Dairy-Free Fudge

by


GFCFSF, Paleo, Keto, Nut-Free, Egg-Free

To make Paleo or Keto, use Lily’s chocolate, or an unsweetened chocolate and add your own compliant sweetener. To make soy-free confirm your chocolate does not contain soy. (Enjoy Life Mini Chips are soy-free.)

Ingredients:

12 oz of dark chocolate chips
8 oz of coconut milk
1 tsp vanilla
1/8 tsp salt

Instructions

Line 6×8 or 8×8 inch glass pan with parchment paper (making sure it comes up on two sides).

Warm coconut milk in pot on low/medium temperature. Add chocolate chips, vanilla, and salt and stir continuously with a whisk, heat slowly making sure it does not boil or burn. Pull of the heat when it starts to lightly steam.

Pour fudge mixture into pan and let set in the refrigerator. After 2 hours, once chilled, slice into pieces.

12 servings
20 minutes

Julie Matthews is a Certified Nutrition Consultant who received her master’s degree in medical nutrition with distinction from Arizona State University. She is also a published nutrition researcher and has specialized in complex neurological conditions, particularly autism spectrum disorders and ADHD for over 20 years. Julie is the award winning author of Nourishing Hope for Autism, co-author of a study proving the efficacy of nutrition and dietary intervention for autism published in the peer-reviewed journal, Nutrients, and also the founder of BioIndividualNutrition.com. Download her free guide, 12 Nutrition Steps to Better Health, Learning, and Behavior.

References for this article:

  1. Manikam, Ramasamy, and Jay A. Perman. “Pediatric feeding disorders.” Journal of clinical gastroenterology 30, no. 1 (2000): 34-46.
  2. Mayes, Susan Dickerson, and Hana Zickgraf. “Atypical eating behaviors in children and adolescents with autism, ADHD, other disorders, and typical development.” Research in Autism Spectrum Disorders 64 (2019): 76-83.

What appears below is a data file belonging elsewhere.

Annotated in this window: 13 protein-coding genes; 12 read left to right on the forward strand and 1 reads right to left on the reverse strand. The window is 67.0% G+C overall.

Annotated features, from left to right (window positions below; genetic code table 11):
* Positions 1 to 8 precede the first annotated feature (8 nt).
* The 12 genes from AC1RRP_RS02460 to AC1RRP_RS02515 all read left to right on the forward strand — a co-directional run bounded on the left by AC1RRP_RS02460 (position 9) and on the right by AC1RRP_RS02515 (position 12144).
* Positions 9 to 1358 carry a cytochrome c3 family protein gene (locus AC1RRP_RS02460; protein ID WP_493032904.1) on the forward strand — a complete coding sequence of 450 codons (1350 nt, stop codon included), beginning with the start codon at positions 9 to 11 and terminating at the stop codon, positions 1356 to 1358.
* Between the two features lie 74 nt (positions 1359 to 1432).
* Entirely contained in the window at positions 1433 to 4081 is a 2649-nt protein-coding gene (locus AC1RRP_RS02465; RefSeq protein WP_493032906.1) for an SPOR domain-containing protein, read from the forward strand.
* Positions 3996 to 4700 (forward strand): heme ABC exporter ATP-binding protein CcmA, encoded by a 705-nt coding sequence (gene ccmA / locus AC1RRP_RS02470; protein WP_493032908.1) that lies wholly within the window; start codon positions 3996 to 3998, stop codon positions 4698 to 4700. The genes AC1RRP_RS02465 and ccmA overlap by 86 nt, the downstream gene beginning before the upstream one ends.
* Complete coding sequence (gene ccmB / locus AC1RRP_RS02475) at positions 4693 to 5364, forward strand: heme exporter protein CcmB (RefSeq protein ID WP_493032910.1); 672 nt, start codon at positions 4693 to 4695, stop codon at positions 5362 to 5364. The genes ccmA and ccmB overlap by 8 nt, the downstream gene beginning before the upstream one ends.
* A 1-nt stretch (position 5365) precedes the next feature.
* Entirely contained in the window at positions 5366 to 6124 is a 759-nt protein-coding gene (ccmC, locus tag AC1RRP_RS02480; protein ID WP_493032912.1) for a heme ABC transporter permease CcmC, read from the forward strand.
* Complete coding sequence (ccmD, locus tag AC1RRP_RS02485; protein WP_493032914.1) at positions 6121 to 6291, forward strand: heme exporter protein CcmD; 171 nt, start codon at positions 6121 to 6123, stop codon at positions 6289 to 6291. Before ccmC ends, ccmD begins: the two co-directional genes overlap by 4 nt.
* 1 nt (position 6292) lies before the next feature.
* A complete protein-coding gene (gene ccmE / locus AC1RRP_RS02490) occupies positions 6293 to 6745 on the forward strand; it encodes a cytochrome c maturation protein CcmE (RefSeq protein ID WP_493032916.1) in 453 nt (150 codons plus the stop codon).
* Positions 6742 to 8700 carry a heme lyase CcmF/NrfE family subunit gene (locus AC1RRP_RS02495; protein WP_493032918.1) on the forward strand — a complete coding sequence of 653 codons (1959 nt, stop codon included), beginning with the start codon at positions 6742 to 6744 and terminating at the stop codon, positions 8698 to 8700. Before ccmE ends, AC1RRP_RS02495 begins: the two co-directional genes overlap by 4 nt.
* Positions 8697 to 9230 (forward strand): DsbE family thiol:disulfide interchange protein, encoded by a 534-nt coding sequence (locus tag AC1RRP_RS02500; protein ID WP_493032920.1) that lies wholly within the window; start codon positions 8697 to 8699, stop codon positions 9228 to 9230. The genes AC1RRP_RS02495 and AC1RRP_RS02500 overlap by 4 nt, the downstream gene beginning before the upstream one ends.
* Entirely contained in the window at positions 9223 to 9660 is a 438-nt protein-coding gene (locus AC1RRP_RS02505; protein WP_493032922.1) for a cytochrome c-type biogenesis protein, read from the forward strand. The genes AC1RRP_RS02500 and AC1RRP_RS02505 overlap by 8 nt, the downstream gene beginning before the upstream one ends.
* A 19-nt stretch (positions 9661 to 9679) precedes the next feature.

3. Levine, A. S., J. E. Morley, B. A. Gosnell, C. J. Billington, and T. J. Bartness. “Opioids and consummatory behavior.” Brain research bulletin 14, no. 6 (1985): 663-672.
  4. Masic, Una, and Martin R. Yeomans. “Does monosodium glutamate interact with macronutrient composition to influence subsequent appetite?.” Physiology & behavior 116 (2013): 23-29.
  5. Goto, Tomoko, Michio Komai, Hitoshi Suzuki, and Yuji Furukawa. “Long-term zinc deficiency decreases taste sensitivity in rats.” The Journal of nutrition 131, no. 2 (2001): 305-310.
  6. DeJesus, J. M., Gelman, S. A., Herold, I., & Lumeng, J. C. (2019). Children eat more food when they prepare it themselves. Appetite, 133, 305-312.
  7. Heim, S., Stang, J., & Ireland, M. (2009). A garden pilot project enhances fruit and vegetable consumption among children. Journal of the American Dietetic Association, 109(7), 1220-1226.
  8. Ghanizadeh, A. “Parents reported oral sensory sensitivity processing and food preference in ADHD.” Journal of Psychiatric and Mental Health Nursing 20, no. 5 (2013): 426-432.

0 Comments

Submit a Comment

Your email address will not be published. Required fields are marked *

This site uses Akismet to reduce spam. Learn how your comment data is processed.